The Government's Falsification of the Duma and the Tasks of the Social-Democrats
|Written||27 December 1906|
Published December 20, 1906 in Proletary, No. 10. Published according to the newspaper text.
Source: Lenin Collected Works, Progress Publishers, 1965, Moscow, Volume 11, pages 383-388.
The tsarist government steadily continues its “work” to falsify the Duma. Warning the credulous Russian public not to be carried away by constitutionalism, we wrote, even before these falsifications began (see Proletary, No. 5, September 30,1906), that a new coup d’état was in preparation, namely, that the electoral law of December 11, 1905, was to be amended before the elections to the Second Duma. At that time we wrote: “Nor is there any doubt that the government is carefully studying” the question “whether the old electoral law should remain in force”.
Yes, the tsar’s government has been studying this question and, perhaps, has already even completed its study. It has preferred to amend the electoral law by means of Senate interpretations. Now it is taking further steps in the direction of restricting freedom of agitation (if freedom in Russia can be further restricted) and faking the elections. The other day an order was promulgated prohibiting the issue of election forms to unregistered parties. Newspapers are being more and more summarily suppressed. Arrests are becoming more and more frequent. Premises are being raided and searched with the most transparent object of obtaining the names of electors and influential voters, in order to “remove” them. In short, the election campaign is in full swing, as the witticism of Russian citizens puts it.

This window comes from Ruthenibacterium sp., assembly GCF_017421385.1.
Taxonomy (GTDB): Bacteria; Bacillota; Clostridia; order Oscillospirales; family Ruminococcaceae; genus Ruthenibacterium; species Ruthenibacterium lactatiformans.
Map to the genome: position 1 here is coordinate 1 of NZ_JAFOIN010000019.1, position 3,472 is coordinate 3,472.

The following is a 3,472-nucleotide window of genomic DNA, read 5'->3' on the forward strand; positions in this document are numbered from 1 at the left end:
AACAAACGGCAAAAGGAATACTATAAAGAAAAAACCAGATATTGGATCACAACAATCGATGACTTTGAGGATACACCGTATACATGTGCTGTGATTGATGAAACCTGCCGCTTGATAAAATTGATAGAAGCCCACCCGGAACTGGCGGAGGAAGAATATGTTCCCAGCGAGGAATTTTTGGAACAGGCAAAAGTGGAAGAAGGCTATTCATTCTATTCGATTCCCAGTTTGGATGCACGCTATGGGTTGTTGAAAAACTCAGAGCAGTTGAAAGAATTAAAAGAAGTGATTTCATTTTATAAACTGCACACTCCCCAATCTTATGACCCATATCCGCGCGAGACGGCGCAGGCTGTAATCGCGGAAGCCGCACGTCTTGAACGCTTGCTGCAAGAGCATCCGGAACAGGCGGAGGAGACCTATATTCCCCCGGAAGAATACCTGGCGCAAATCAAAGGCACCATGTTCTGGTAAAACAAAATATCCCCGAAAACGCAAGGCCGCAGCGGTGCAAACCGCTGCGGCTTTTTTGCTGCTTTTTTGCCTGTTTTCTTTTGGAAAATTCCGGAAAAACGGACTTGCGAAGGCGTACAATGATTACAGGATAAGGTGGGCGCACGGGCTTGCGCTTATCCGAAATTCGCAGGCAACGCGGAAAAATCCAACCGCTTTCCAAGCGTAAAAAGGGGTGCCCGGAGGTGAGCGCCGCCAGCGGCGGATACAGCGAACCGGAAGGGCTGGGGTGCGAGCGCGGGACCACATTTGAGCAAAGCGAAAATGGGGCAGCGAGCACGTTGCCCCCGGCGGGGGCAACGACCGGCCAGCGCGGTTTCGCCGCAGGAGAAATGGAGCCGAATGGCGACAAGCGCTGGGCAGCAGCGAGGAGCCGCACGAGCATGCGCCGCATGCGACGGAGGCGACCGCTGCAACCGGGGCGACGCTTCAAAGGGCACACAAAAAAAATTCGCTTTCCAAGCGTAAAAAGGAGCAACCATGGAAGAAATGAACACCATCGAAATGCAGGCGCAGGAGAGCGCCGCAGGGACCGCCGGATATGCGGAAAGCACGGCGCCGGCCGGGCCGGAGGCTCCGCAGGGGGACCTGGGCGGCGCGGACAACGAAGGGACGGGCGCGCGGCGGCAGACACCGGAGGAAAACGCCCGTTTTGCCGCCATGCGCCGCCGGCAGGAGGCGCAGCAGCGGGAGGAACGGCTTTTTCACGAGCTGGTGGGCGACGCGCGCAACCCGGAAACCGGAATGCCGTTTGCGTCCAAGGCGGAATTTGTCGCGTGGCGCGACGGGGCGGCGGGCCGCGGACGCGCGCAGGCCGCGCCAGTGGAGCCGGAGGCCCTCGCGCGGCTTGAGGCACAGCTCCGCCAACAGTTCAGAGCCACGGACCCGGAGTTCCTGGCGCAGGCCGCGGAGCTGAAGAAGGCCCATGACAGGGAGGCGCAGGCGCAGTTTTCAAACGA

How far the government will go with its military-court methods of falsifying the Duma, no one can tell. Why not arrest the electors both on election day and after the elections? The law—that stupid word still has currency in Russia!—speaks of the immunity of members of the Duma, but there is not a word in it about the immunity of electors. Our press pointed this out even during the elections to the First Duma. The Black-Hundred tsarist gang thought that “Witte missed his chance” on that occasion; hut in fact the government was still too weak after the December uprising to go on and capture the revolution’s next line of defence. Now the counter-revolution has gathered strength, and is doing the right thing, from its point of view, in breaking the constitution (which only naive Cadets could believe in). The reactionaries are not liberal Balalaikins. They are men of action. They see, and know from experience, that the tiniest bit of freedom in Russia inevitably leads to an upsurge of the revolution. They are therefore compelled to go farther and farther, to do more and more violence to the October Constitution, to tighten still further the political safety valve that once was half open.